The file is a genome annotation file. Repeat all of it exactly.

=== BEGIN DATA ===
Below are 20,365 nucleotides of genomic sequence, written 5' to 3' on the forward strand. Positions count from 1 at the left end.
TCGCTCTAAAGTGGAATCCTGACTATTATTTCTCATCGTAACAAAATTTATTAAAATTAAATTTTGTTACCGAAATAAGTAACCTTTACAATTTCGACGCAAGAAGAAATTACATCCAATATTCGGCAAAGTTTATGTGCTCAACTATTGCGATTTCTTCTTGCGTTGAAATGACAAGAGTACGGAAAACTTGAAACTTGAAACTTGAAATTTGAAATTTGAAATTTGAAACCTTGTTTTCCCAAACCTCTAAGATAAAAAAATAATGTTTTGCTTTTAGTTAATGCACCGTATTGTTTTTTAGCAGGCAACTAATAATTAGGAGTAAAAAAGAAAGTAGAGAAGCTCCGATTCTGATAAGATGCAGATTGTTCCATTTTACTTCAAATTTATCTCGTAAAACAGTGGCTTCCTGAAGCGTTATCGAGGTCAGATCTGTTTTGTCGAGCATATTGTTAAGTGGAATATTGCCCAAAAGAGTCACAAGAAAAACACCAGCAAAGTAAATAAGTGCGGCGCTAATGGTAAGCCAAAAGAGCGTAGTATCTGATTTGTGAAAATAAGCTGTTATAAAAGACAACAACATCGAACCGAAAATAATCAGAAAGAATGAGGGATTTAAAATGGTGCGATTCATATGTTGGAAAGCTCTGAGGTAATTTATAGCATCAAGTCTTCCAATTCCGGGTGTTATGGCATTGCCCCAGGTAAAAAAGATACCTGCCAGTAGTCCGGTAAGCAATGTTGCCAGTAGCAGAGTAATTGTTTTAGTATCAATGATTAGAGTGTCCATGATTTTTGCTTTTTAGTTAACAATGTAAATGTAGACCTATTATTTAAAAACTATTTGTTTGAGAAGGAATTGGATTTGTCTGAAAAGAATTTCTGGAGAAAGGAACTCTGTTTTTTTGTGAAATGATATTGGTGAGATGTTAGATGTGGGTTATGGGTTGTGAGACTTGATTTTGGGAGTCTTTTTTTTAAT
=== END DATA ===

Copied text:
Below are 20,365 nucleotides of genomic sequence, written 5' to 3' on the forward strand. Positions count from 1 at the left end.
TCGCTCTAAAGTGGAATCCTGACTATTATTTCTCATCGTAACAAAATTTATTAAAATTAAATTTTGTTACCGAAATAAGTAACCTTTACAATTTCGACGCAAGAAGAAATTACATCCAATATTCGGCAAAGTTTATGTGCTCAACTATTGCGATTTCTTCTTGCGTTGAAATGACAAGAGTACGGAAAACTTGAAACTTGAAACTTGAAATTTGAAATTTGAAATTTGAAACCTTGTTTTCCCAAACCTCTAAGATAAAAAAATAATGTTTTGCTTTTAGTTAATGCACCGTATTGTTTTTTAGCAGGCAACTAATAATTAGGAGTAAAAAAGAAAGTAGAGAAGCTCCGATTCTGATAAGATGCAGATTGTTCCATTTTACTTCAAATTTATCTCGTAAAACAGTGGCTTCCTGAAGCGTTATCGAGGTCAGATCTGTTTTGTCGAGCATATTGTTAAGTGGAATATTGCCCAAAAGAGTCACAAGAAAAACACCAGCAAAGTAAATAAGTGCGGCGCTAATGGTAAGCCAAAAGAGCGTAGTATCTGATTTGTGAAAATAAGCTGTTATAAAAGACAACAACATCGAACCGAAAATAATCAGAAAGAATGAGGGATTTAAAATGGTGCGATTCATATGTTGGAAAGCTCTGAGGTAATTTATAGCATCAAGTCTTCCAATTCCGGGTGTTATGGCATTGCCCCAGGTAAAAAAGATACCTGCCAGTAGTCCGGTAAGCAATGTTGCCAGTAGCAGAGTAATTGTTTTAGTATCAATGATTAGAGTGTCCATGATTTTTGCTTTTTAGTTAACAATGTAAATGTAGACCTATTATTTAAAAACTATTTGTTTGAGAAGGAATTGGATTTGTCTGAAAAGAATTTCTGGAGAAAGGAACTCTGTTTTTTTGTGAAATGATATTGGTGAGATGTTAGATGTGGGTTATGGGTTGTGAGACTTGATTTTGGGAGTCTTTTTTTTAAT